YouTube Bans Sky News Australia For A Week After COVID Misinformation

Aug 3, 2021 4:02 AM
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YouTube has banned Sky News Australia from posting any videos for a week, after the NewsCorp channel spread COVID misinformation online.

Sky News Australia is one of the biggest YouTube channels in the country, with nearly 2 million subscribers. Among the claims in their videos, Sky News denied the existence of COVID and peddled untested medications to treat the virus, YouTube told The Guardian.

While the platform didn’t specify which videos were removed, YouTube did confirm that multiple clips were taken down as part of the process. The right-wing outlet also questioned the use of masks and lockdowns to combat the global pandemic, while Alan Jones challenged the severity of the Delta variant.

I’ve seen YouTube delete channels for literally no reason at all. The fact that Sky News Australia was even given a reason for its suspension is at least in that way a very unique privilege. — Huw Parkinson (@rabbitandcoffee) August 1, 2021

In one of their last videos posted last Wednesday, Sky News Australia criticised NSW authorities for extending Greater Sydney’s current second lockdown.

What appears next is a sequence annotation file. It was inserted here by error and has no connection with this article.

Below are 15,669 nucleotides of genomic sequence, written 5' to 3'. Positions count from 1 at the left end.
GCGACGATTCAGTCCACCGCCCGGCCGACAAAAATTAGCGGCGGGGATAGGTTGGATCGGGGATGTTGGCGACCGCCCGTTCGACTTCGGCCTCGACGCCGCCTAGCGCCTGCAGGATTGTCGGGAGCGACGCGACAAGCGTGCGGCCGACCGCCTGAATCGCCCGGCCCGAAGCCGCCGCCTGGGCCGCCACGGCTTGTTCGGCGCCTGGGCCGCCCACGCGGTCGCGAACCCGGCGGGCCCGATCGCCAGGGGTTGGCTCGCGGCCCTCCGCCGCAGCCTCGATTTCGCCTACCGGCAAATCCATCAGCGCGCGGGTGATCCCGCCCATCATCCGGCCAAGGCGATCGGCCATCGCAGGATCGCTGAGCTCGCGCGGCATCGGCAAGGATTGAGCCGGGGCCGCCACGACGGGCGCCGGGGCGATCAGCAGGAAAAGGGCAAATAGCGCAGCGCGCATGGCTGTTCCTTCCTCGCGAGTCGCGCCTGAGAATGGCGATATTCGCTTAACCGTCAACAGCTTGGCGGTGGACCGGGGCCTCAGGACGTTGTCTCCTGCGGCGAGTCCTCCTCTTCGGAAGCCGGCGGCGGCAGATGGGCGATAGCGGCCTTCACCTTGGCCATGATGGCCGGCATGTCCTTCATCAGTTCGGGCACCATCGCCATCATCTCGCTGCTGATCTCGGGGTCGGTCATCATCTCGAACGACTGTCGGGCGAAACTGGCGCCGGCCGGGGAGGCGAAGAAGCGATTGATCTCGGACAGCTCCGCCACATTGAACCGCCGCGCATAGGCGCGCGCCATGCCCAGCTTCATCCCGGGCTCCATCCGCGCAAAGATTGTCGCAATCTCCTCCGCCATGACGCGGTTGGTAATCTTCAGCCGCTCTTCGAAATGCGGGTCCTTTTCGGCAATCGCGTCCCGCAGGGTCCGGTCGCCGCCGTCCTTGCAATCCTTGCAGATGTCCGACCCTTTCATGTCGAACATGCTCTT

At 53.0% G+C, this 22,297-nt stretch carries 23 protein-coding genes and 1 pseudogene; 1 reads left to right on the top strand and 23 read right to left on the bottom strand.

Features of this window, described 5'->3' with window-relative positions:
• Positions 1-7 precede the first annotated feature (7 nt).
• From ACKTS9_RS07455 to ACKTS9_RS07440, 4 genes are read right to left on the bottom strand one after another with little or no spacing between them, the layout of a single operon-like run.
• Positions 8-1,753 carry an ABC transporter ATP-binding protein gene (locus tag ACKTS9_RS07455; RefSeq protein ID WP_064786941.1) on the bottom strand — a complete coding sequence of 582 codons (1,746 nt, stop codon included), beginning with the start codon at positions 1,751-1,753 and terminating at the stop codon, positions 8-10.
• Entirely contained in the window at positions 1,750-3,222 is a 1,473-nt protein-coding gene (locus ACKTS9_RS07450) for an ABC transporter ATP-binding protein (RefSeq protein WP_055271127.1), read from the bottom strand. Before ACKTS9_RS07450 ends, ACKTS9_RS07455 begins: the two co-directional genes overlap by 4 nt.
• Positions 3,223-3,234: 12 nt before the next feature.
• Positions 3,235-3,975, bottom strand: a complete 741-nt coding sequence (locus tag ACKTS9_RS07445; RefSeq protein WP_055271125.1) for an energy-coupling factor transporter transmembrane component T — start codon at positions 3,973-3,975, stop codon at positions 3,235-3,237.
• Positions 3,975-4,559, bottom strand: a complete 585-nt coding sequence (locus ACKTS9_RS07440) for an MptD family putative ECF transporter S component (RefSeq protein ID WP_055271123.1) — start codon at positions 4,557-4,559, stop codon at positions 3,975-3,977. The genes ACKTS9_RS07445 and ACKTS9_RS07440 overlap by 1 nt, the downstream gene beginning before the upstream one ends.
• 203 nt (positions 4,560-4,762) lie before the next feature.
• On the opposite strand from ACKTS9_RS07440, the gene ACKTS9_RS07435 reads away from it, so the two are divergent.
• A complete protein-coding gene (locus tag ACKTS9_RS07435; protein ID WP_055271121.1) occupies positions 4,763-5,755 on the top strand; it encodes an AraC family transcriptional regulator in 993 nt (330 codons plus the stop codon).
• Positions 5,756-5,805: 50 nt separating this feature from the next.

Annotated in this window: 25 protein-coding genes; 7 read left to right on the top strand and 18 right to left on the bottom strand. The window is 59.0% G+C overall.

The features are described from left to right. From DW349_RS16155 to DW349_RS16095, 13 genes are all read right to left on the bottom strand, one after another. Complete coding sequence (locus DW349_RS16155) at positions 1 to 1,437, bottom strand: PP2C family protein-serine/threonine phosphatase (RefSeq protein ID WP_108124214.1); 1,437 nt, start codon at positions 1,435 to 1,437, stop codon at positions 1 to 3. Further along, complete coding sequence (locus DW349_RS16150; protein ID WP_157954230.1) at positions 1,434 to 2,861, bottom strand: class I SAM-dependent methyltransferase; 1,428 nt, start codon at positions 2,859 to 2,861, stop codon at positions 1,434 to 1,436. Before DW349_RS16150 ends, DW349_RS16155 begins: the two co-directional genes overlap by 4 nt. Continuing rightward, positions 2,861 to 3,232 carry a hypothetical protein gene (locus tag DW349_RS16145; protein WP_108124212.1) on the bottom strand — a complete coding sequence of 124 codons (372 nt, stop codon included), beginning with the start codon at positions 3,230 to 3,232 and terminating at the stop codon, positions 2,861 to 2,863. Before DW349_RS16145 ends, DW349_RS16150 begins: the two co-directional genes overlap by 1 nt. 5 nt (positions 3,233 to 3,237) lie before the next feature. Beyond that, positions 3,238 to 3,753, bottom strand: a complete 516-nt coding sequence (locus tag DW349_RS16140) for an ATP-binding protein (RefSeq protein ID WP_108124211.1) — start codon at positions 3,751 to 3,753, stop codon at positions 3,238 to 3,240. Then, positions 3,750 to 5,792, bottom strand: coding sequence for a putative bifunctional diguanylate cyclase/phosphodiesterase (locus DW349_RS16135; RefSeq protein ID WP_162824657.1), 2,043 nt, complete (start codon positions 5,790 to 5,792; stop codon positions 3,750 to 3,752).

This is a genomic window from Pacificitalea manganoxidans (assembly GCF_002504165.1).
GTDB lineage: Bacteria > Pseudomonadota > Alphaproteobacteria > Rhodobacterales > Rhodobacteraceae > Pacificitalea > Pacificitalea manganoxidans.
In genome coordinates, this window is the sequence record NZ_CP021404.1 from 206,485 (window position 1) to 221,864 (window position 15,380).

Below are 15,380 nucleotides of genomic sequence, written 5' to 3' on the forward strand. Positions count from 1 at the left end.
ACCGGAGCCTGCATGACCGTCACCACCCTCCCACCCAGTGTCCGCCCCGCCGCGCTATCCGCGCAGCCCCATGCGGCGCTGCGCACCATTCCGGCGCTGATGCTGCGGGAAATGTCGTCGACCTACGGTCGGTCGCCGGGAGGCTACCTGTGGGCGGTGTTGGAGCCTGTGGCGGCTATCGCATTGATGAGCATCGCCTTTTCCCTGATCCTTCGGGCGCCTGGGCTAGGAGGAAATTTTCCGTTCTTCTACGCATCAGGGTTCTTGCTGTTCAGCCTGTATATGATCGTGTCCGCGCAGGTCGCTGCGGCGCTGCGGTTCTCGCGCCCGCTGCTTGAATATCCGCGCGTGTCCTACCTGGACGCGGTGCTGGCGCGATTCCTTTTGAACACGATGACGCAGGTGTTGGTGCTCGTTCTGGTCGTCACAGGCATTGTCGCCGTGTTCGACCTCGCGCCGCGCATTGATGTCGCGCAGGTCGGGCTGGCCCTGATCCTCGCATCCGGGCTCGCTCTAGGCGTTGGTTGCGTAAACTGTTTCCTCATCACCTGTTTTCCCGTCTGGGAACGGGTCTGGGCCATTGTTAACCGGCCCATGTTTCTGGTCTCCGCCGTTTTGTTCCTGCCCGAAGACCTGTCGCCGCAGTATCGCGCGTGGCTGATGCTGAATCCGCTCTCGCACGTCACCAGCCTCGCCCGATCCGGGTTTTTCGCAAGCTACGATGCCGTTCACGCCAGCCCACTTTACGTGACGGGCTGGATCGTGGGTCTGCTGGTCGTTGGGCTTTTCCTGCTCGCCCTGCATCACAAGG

“We have clear and established COVID-19 medical misinformation policies based on local and global health authority guidance, to prevent the spread of COVID-19 misinformation,” said a YouTube spokesperson.

YouTube, owned by Google’s parent company Alphabet, explained that Sky was officially on strike one. Two more breaches within the next 90 days would lead to their permanent removal off the site.

Can the Sky News ban last for more than seven days please? — Lord Cthulhu (@LordCthulhu2) August 1, 2021

In an opinion piece shared on Sunday, Sky’s digital editor Jack Houghton predictably decried that the ban was an attack on free speech, and drew comparison to the Holocaust.

“It is hard not to look at some of these tech giant censorship decisions as being based on one factor, the political persuasion of the person making the comments,” he whinged, saying the “freedom to engage in debate” has historically “been snuffed out by leaders of more totalitarian persuasions” and will lead us down a path of horror if not reversed.

“Holodomor, Auschwitz and Mao, are just three historical examples,” he wrote.

A 2020 report by the University of Canberra found that social media is the main source of COVID misinformation, and one-third of respondents who saw it had encountered it via news media outlets.

YouTube’s decision comes as part of a wider crackdown on fake news around vaccines, treatments, and the virus itself, with Google recently blocking 11,000 COVID-related ads in the space of a month.